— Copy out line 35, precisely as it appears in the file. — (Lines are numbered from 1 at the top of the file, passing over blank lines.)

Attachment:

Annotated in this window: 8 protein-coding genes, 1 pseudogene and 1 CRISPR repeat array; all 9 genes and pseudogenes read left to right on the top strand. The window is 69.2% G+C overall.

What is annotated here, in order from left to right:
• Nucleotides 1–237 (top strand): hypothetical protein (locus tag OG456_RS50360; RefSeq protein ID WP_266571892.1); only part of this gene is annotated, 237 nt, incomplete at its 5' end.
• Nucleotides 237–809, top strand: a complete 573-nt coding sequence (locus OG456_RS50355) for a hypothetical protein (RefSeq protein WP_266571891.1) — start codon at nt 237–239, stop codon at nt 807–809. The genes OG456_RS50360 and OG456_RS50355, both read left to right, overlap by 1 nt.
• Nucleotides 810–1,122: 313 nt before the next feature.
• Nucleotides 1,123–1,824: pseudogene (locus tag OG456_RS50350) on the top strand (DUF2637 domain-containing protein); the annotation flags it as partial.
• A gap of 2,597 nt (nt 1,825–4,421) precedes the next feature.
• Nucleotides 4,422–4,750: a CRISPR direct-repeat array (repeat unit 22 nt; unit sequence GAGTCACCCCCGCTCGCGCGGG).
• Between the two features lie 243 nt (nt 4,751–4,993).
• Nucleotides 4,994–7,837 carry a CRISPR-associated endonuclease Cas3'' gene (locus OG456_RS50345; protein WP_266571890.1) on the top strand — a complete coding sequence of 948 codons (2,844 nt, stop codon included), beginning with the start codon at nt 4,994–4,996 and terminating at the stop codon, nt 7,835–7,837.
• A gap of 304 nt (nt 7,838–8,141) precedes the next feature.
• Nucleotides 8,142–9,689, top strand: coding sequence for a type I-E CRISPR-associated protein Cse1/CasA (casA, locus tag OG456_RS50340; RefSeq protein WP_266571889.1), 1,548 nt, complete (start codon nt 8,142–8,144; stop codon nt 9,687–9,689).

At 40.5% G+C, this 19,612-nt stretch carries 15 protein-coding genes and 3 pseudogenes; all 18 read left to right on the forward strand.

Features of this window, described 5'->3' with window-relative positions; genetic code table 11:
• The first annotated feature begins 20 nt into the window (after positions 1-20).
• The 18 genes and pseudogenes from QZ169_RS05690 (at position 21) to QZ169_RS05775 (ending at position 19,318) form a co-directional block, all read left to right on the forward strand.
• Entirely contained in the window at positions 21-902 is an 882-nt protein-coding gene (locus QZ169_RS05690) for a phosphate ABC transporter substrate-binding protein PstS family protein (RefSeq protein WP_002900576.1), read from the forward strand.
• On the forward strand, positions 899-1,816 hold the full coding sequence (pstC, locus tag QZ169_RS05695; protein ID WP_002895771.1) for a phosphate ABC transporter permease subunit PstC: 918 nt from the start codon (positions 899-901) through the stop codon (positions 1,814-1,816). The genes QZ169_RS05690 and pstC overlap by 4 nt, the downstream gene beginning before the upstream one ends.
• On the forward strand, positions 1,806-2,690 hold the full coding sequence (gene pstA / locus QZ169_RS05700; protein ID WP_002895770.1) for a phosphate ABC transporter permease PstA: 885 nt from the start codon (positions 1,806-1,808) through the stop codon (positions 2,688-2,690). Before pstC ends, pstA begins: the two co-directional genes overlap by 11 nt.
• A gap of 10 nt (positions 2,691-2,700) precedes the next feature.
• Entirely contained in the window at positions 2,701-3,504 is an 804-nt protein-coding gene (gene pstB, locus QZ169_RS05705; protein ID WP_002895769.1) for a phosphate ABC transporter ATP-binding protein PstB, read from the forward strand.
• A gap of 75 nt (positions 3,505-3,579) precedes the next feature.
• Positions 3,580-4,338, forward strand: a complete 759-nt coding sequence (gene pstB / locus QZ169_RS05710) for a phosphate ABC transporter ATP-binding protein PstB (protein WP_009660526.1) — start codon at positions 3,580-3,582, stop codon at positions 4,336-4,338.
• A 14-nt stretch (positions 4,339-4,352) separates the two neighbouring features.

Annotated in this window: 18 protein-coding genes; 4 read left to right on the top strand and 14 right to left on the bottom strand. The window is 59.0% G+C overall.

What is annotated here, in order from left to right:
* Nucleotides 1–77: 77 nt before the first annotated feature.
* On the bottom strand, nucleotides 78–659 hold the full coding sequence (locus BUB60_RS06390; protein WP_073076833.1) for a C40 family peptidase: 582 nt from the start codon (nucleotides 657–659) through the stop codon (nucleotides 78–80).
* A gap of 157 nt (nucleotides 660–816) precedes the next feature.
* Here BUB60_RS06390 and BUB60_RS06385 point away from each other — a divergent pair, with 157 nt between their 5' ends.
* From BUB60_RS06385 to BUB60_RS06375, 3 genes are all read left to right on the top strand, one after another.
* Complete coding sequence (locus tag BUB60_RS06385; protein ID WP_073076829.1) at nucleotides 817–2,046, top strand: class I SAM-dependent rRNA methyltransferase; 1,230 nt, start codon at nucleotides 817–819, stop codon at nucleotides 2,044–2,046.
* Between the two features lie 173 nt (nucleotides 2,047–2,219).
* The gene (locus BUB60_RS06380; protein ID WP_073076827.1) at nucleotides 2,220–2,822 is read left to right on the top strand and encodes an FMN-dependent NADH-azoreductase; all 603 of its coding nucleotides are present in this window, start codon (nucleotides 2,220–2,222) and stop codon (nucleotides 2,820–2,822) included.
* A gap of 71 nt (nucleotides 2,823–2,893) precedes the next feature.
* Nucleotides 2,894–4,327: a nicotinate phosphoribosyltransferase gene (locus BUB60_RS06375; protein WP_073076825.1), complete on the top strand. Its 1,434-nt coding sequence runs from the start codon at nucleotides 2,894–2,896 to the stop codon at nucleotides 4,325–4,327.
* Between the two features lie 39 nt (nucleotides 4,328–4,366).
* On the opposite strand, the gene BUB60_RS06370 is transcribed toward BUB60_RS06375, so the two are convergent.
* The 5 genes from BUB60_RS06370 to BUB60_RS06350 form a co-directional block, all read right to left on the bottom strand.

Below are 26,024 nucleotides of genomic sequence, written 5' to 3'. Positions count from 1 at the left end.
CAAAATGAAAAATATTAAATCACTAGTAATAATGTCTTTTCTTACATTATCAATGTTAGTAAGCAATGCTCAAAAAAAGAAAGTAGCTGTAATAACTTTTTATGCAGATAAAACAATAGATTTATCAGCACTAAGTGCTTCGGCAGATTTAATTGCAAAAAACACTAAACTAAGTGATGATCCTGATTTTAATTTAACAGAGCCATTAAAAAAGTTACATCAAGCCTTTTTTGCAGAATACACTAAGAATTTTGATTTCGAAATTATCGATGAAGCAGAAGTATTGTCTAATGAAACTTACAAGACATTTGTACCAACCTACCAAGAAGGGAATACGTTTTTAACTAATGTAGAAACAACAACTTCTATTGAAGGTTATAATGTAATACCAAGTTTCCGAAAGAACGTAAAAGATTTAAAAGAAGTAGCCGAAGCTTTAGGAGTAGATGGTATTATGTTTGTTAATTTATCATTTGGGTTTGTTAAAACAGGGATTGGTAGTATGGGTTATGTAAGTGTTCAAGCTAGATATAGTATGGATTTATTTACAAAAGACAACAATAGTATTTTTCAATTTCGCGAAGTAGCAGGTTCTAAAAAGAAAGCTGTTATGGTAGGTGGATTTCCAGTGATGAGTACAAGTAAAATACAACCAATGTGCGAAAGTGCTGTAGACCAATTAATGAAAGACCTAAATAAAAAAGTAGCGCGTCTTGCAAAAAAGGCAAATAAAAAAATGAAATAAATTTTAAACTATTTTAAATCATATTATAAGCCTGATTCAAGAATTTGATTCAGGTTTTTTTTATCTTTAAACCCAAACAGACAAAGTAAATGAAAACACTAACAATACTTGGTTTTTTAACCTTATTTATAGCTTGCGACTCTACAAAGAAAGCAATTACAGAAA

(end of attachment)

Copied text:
* A gap of 71 nt (nucleotides 2,823–2,893) precedes the next feature.